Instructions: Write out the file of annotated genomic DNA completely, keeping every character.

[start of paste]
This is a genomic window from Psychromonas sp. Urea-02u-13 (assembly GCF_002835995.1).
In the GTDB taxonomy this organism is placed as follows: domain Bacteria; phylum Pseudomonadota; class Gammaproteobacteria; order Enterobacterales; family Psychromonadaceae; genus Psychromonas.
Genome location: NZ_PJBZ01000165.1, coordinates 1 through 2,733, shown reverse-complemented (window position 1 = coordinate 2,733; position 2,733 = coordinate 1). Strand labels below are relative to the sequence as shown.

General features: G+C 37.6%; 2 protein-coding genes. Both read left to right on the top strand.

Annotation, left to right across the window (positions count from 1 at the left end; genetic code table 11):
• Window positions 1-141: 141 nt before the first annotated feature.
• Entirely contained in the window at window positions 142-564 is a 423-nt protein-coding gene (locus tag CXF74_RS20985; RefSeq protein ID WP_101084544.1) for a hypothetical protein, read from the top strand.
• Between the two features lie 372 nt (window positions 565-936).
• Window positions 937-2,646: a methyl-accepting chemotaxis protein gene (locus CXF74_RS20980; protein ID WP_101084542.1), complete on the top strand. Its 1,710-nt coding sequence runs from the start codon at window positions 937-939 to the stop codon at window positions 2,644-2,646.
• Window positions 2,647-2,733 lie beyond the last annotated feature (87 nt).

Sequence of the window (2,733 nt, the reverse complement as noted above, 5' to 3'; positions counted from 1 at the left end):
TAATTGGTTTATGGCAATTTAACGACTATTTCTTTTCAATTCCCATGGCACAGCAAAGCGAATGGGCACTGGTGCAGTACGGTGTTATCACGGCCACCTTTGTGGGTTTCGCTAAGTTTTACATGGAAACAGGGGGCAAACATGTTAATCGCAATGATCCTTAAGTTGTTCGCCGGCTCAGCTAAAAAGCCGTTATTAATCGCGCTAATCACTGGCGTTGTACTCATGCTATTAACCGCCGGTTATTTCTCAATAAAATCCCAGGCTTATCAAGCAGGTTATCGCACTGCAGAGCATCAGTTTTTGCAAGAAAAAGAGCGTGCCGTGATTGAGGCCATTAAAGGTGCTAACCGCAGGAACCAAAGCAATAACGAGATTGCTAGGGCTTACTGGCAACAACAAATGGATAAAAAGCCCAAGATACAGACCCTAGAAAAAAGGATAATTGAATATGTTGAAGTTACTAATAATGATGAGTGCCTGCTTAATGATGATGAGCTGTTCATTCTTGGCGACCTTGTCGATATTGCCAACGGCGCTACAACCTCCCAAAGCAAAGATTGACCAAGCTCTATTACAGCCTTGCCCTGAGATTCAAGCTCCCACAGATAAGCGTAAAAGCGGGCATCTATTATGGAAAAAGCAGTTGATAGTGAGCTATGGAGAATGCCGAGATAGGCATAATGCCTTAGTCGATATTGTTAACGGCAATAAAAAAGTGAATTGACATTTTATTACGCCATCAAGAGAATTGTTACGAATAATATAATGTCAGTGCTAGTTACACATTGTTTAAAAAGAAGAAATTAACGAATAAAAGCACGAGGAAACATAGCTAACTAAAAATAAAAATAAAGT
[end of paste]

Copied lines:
This is a genomic window from Psychromonas sp. Urea-02u-13 (assembly GCF_002835995.1).
In the GTDB taxonomy this organism is placed as follows: domain Bacteria; phylum Pseudomonadota; class Gammaproteobacteria; order Enterobacterales; family Psychromonadaceae; genus Psychromonas.
Genome location: NZ_PJBZ01000165.1, coordinates 1 through 2,733, shown reverse-complemented (window position 1 = coordinate 2,733; position 2,733 = coordinate 1). Strand labels below are relative to the sequence as shown.

General features: G+C 37.6%; 2 protein-coding genes. Both read left to right on the top strand.

Annotation, left to right across the window (positions count from 1 at the left end; genetic code table 11):
• Window positions 1-141: 141 nt before the first annotated feature.
• Entirely contained in the window at window positions 142-564 is a 423-nt protein-coding gene (locus tag CXF74_RS20985; RefSeq protein ID WP_101084544.1) for a hypothetical protein, read from the top strand.
• Between the two features lie 372 nt (window positions 565-936).
• Window positions 937-2,646: a methyl-accepting chemotaxis protein gene (locus CXF74_RS20980; protein ID WP_101084542.1), complete on the top strand. Its 1,710-nt coding sequence runs from the start codon at window positions 937-939 to the stop codon at window positions 2,644-2,646.
• Window positions 2,647-2,733 lie beyond the last annotated feature (87 nt).

Sequence of the window (2,733 nt, the reverse complement as noted above, 5' to 3'; positions counted from 1 at the left end):
TAATTGGTTTATGGCAATTTAACGACTATTTCTTTTCAATTCCCATGGCACAGCAAAGCGAATGGGCACTGGTGCAGTACGGTGTTATCACGGCCACCTTTGTGGGTTTCGCTAAGTTTTACATGGAAACAGGGGGCAAACATGTTAATCGCAATGATCCTTAAGTTGTTCGCCGGCTCAGCTAAAAAGCCGTTATTAATCGCGCTAATCACTGGCGTTGTACTCATGCTATTAACCGCCGGTTATTTCTCAATAAAATCCCAGGCTTATCAAGCAGGTTATCGCACTGCAGAGCATCAGTTTTTGCAAGAAAAAGAGCGTGCCGTGATTGAGGCCATTAAAGGTGCTAACCGCAGGAACCAAAGCAATAACGAGATTGCTAGGGCTTACTGGCAACAACAAATGGATAAAAAGCCCAAGATACAGACCCTAGAAAAAAGGATAATTGAATATGTTGAAGTTACTAATAATGATGAGTGCCTGCTTAATGATGATGAGCTGTTCATTCTTGGCGACCTTGTCGATATTGCCAACGGCGCTACAACCTCCCAAAGCAAAGATTGACCAAGCTCTATTACAGCCTTGCCCTGAGATTCAAGCTCCCACAGATAAGCGTAAAAGCGGGCATCTATTATGGAAAAAGCAGTTGATAGTGAGCTATGGAGAATGCCGAGATAGGCATAATGCCTTAGTCGATATTGTTAACGGCAATAAAAAAGTGAATTGACATTTTATTACGCCATCAAGAGAATTGTTACGAATAATATAATGTCAGTGCTAGTTACACATTGTTTAAAAAGAAGAAATTAACGAATAAAAGCACGAGGAAACATAGCTAACTAAAAATAAAAATAAAGT